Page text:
First recorded (as a demo) by Eddie Reeves & Alex Harvey (1971).
First released by Lonnie Mack (1971).
Hit versions by Cymarron (US #17/MOR #6/CAN #41/AUS #46 1971), Tompall & the Glaser Brothers (C&W #7 1972), Reuben Howell (US #86 1974), Lobo (US #43/CAN #30 1974), Twiggy (UK#35 1977).
Also recorded by Alex Harvey (co-writer 1972), Leo Kottke (1983).
From the wiki: “‘Rings’ was composed by Eddie Reeves, an executive at the West Coast office of United Artists Music, and Alex Harvey, who was contracted as a songwriter to United Artists, and was written for the wedding of a friend of Reeves named Bob Hamilton who – as the song’s lyrics indicate – had experienced an estrangement and reconciliation with his fiancée: the song concludes with the couple ‘hand in hand…upon the sand with the preacher man’ – a reference to Hamilton and his bride’s exchanging vows on the Venice beachfront. The lyric ‘Got James Taylor on the stereo’ was a reference to James Taylor’s ‘Fire and Rain‘ being the couple’s favorite song – while the ‘Tony and Mario’ mentioned in the song were the owners of a Hollywood restaurant the couple frequented.
“Besides Harvey, Eddie Reeves recruited Mac Davis to co-write the song but ultimately Davis was unavailable for the songwriting session.
“Soon afterwards Reeves and Harvey made a recording of the song at the end of a demo recording session booked for Harvey at Quantum Sound Studio in Torrance. Although there was reportedly no original intent other than gifting the newlyweds with the recording, a demo copy was recorded in a session group helmed by Mike Settle and the song’s two writers with Harvey singing lead, the track being credited to Running Bear and Goldstein. Having little faith in the prospects for this version of ‘Rings’, Reeves had no reservations about pitching the song to the producer of Lonnie Mack for whom the song was optioned with Mack recording the ‘Rings’ for his 1971 album Indiana Hills – the first released version of the song.
“At around the time of the Lonnie Mack recording, Bob Hamilton, whose wedding had generated the song, played ‘Rings’ for Memphis Mafioso Marty Lacker through whom the song reached Chips Moman, founder of the legendary Memphis recording studio American Sound. Moman recorded the song with a trio of American Sound session musicians he’d recently signed to record as Cymarron whose lead singer, Richard Mainegra, would recall: ‘We weren’t exactly thrilled with it. The demo was really country-soundin’ and slow and we were writin’ our own stuff and soundin’ a lot more Eagles-ish. But [Moman] told us to go upstairs and work it up the way we’d be happy with it. So we changed a chord or two and livened it up a bit.’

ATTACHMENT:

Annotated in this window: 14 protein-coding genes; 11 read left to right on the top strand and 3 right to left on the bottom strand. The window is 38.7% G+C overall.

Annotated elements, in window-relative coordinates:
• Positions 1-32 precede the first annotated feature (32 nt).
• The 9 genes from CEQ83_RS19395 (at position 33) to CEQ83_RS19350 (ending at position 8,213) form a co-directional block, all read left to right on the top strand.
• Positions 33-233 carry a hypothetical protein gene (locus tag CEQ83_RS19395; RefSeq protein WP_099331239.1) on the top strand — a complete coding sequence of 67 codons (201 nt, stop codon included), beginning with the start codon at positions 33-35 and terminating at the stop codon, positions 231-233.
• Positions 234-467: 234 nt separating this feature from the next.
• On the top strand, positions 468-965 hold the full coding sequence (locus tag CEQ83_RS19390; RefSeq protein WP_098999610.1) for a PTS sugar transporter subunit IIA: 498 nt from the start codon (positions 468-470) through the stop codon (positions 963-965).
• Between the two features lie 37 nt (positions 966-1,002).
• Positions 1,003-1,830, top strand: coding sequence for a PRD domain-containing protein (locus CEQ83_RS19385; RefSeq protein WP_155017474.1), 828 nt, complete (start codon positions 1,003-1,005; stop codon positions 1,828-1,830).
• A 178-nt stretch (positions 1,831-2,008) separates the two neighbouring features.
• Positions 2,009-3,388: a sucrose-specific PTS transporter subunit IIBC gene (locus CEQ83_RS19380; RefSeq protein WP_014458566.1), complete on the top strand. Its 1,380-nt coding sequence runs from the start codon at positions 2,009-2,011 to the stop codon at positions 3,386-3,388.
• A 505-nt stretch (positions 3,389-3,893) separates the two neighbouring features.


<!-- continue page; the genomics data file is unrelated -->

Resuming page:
“According to Reeves: ‘The Cymarron record was rush released and received strong immediate airplay, some of which came from major markets radio stations programmed by some of the attendees of Bob [Hamilton’s] wedding. [Also] Bob was in the business of consulting many radio stations and he was not shy about touting the attributes of his ‘wedding song’.’
“The Cymarron’s ‘Rings’ would peak at #17 on the Billboard Hot 100 in August 1971, and #6 on the magazine’s MOR chart, and would serve as the title cut for Cymarron’s sole album, also released in 1971.
“Tompall & the Glaser Brothers covered ‘Rings’ in a June 1971 session in Nashville. Their arrangement, included on the 1972 album release Rings & Things, reached #7 on Billboard’s C&W chart and adjusted the ‘Got James Taylor’ line to the more country-sounding ‘Got Merle Haggard on the radio.’
“In the summer of 1974 a recording of ‘Rings’ by Lobo, taken from his album of remakes Just a Singer, reached #43 on the Billboard Hot 100, besting a concurrent remake on by Reuben Howell – taken from the Motown album release Rings cut at Muscle Shoals – which reached #86. In Canada the Lobo version charted as high as #30. (The Lobo version subbed ‘the Allman Brothers’ for the original’s James Taylor reference, while in Howell’s version it was adjusted to ‘Jim Croce’.)
“Twiggy covered ‘Rings’ for her 1977 album Please Get My Name Right (UK #35), substituting ‘the Doobie Brothers’ for the song’s original ‘James Taylor’ reference.”
Cymarron, “Rings” (1971):
Alex Harvey, co-writer “Rings” (1972):
Tompall & the Glaser Brothers, “Rings” (1972):
Reuben Howell, “Rings” (1974):
Lobo, “Rings” (1974):
Twiggy, “Rings” TV lip-sync performance (1977):
Leo Kottke, “Rings” solo live performance (1984):